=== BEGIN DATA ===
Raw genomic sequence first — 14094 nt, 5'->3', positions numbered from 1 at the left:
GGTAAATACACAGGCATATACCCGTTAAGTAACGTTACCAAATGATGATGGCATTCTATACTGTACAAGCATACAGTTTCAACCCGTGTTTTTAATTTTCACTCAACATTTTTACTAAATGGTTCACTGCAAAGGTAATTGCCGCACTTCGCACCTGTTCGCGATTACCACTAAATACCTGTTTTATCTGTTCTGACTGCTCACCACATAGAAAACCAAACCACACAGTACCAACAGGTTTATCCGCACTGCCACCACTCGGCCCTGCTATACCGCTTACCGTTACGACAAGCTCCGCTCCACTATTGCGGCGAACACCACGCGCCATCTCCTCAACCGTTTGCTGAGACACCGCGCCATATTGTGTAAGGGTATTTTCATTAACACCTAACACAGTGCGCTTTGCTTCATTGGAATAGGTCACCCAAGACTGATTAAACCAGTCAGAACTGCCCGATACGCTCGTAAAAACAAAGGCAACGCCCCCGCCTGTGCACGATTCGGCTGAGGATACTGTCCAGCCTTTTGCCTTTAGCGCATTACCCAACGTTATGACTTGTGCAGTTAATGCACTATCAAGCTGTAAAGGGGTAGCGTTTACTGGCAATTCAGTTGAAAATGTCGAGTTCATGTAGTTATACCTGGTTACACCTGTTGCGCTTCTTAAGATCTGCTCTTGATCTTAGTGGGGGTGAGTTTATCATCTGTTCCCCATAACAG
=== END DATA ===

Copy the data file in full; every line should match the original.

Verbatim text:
Raw genomic sequence first — 14094 nt, 5'->3', positions numbered from 1 at the left:
GGTAAATACACAGGCATATACCCGTTAAGTAACGTTACCAAATGATGATGGCATTCTATACTGTACAAGCATACAGTTTCAACCCGTGTTTTTAATTTTCACTCAACATTTTTACTAAATGGTTCACTGCAAAGGTAATTGCCGCACTTCGCACCTGTTCGCGATTACCACTAAATACCTGTTTTATCTGTTCTGACTGCTCACCACATAGAAAACCAAACCACACAGTACCAACAGGTTTATCCGCACTGCCACCACTCGGCCCTGCTATACCGCTTACCGTTACGACAAGCTCCGCTCCACTATTGCGGCGAACACCACGCGCCATCTCCTCAACCGTTTGCTGAGACACCGCGCCATATTGTGTAAGGGTATTTTCATTAACACCTAACACAGTGCGCTTTGCTTCATTGGAATAGGTCACCCAAGACTGATTAAACCAGTCAGAACTGCCCGATACGCTCGTAAAAACAAAGGCAACGCCCCCGCCTGTGCACGATTCGGCTGAGGATACTGTCCAGCCTTTTGCCTTTAGCGCATTACCCAACGTTATGACTTGTGCAGTTAATGCACTATCAAGCTGTAAAGGGGTAGCGTTTACTGGCAATTCAGTTGAAAATGTCGAGTTCATGTAGTTATACCTGGTTACACCTGTTGCGCTTCTTAAGATCTGCTCTTGATCTTAGTGGGGGTGAGTTTATCATCTGTTCCCCATAACAG